There is another trial that also asked that question. It was a large randomized frontline trial that consisted of 3 arms of bendamustine with rituximab, versus ibrutinib, versus ibrutinib and rituximab. That trial is fully accrued and finished accrual about a year and a half ago, but the follow-up is short. We have not seen any data from that trial. This will be a second trial looking at whether adding an antibody to ibrutinib makes a difference.
In contrast, there are good data showing that adding an antibody to venetoclax appears to increase the likelihood of minimal residual disease (MRD) negativity. Recently, within the past month or so, the venetoclax/rituximab combination study in relapsed patients with CLL was published. The MRD-negativity rate in this relapsed population was 55%.
There are preliminary data that were recently published in the frontline setting in a small cohort of patients with venetoclax and obinutuzumab (Gazyva), the latter of which is arguably a more potent anti-CD20 antibody than rituximab. Adding obinutuzumab to venetoclax produced very high rates of MRD negativity in the frontline setting.
There were a couple of trials investigating venetoclax and ibrutinib that were presented at the 2017 ASH Annual Meeting—clearly showing that they could be combined with full doses of each agent. You get the side effects seen with each drug individually, which was expected, but there was more neutropenia with the combination since both drugs as single agents cause neutropenia.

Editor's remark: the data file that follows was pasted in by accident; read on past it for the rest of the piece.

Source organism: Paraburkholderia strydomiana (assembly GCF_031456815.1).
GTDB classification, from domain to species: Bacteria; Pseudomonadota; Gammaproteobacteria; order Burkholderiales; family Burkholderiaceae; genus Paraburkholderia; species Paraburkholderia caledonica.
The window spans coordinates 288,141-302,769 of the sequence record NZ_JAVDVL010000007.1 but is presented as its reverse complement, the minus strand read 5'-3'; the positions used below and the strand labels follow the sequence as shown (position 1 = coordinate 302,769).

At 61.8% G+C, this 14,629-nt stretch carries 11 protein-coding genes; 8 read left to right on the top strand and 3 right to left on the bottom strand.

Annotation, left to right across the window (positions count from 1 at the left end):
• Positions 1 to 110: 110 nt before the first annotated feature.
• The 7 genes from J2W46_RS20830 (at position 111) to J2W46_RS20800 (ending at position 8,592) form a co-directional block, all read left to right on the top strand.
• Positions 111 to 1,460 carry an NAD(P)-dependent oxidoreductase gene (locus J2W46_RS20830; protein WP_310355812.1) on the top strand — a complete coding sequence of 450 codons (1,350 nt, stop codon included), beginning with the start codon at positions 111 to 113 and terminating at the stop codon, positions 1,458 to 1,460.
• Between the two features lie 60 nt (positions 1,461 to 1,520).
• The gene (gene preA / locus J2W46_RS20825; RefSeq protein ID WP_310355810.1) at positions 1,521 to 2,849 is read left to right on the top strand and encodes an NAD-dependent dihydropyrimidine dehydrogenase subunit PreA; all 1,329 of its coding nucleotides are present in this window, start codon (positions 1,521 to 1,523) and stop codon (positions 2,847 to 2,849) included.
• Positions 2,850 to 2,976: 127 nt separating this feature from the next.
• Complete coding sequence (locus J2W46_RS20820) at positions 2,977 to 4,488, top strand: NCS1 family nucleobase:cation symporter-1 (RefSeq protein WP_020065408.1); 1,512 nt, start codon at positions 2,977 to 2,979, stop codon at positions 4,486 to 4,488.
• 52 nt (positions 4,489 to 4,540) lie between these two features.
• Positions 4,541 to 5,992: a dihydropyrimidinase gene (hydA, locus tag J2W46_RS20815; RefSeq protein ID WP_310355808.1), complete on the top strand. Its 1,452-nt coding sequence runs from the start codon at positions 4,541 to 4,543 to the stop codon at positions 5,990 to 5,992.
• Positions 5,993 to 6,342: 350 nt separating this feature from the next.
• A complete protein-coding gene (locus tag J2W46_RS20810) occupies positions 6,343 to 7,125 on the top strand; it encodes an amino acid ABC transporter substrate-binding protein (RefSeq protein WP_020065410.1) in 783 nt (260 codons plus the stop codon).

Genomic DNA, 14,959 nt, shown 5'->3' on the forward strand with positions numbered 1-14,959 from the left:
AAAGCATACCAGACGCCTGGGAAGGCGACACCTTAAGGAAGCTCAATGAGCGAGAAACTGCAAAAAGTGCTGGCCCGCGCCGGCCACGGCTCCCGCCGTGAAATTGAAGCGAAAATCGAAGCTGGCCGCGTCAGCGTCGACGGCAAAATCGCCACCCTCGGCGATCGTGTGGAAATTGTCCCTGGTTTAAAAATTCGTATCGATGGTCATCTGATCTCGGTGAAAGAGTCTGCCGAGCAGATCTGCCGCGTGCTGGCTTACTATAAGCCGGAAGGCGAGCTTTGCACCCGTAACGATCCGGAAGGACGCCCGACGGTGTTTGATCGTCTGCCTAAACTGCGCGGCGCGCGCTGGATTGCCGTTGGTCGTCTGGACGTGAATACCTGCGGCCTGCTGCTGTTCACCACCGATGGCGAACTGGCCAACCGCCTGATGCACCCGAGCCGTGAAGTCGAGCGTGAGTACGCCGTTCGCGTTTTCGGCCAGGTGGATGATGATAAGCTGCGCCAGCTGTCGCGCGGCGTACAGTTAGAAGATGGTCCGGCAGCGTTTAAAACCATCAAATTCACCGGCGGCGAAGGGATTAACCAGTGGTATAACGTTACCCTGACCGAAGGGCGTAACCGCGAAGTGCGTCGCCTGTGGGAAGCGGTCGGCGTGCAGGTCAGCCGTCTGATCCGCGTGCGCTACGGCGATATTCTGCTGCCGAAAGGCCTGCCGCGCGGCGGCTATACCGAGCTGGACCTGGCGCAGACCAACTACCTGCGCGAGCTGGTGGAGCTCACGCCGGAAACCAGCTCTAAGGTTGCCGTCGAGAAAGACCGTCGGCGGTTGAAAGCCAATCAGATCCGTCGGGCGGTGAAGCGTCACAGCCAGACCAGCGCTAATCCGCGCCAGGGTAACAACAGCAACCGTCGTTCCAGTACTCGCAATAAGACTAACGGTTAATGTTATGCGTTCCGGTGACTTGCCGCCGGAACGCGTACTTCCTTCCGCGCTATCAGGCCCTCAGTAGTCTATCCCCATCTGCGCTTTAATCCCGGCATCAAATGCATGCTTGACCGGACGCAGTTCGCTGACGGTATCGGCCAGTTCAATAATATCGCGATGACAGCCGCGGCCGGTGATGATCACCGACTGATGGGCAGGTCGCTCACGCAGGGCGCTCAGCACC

With that combination, the response rates were dramatic. However, that brings me to 2 questions. If you are going to combine 2 small molecules, such as ibrutinib and venetoclax, will antibodies add anything? I do not think that it adds to ibrutinib, but it could potentially improve responses to venetoclax. We are not going to have randomized trial data to answer those questions, but we will have phase II data that may help.
The data with venetoclax and obinutuzumab is so impressive that one could ask a different question in that setting. When you have an antibody such as obinutuzumab and add it to venetoclax, will ibrutinib add anything beyond that? However, overall, the data seen with combinations have been exciting. We will have to compare across trials to get an idea as to which is the best treatment option for patients.There are going to be more combinations. Although ibrutinib is a beneficial drug, the CR rates are low—particularly in the relapsed setting where MRD negativity is not seen. There is room for improvement. Currently, venetoclax is the obvious candidate because it has a different mechanism of action to BCR inhibitors. There were preclinical data suggesting that the drugs would be synergistic; however, we are still unsure as to which is best.
Ibrutinib is a relatively easy drug to combine. It can be combined with chemotherapy, antibodies, and now it is being combined with venetoclax. We could envision that there might be other combinations in the future that might be effective.
We may see ibrutinib in combination with chemotherapy for patients with large cell lymphoma.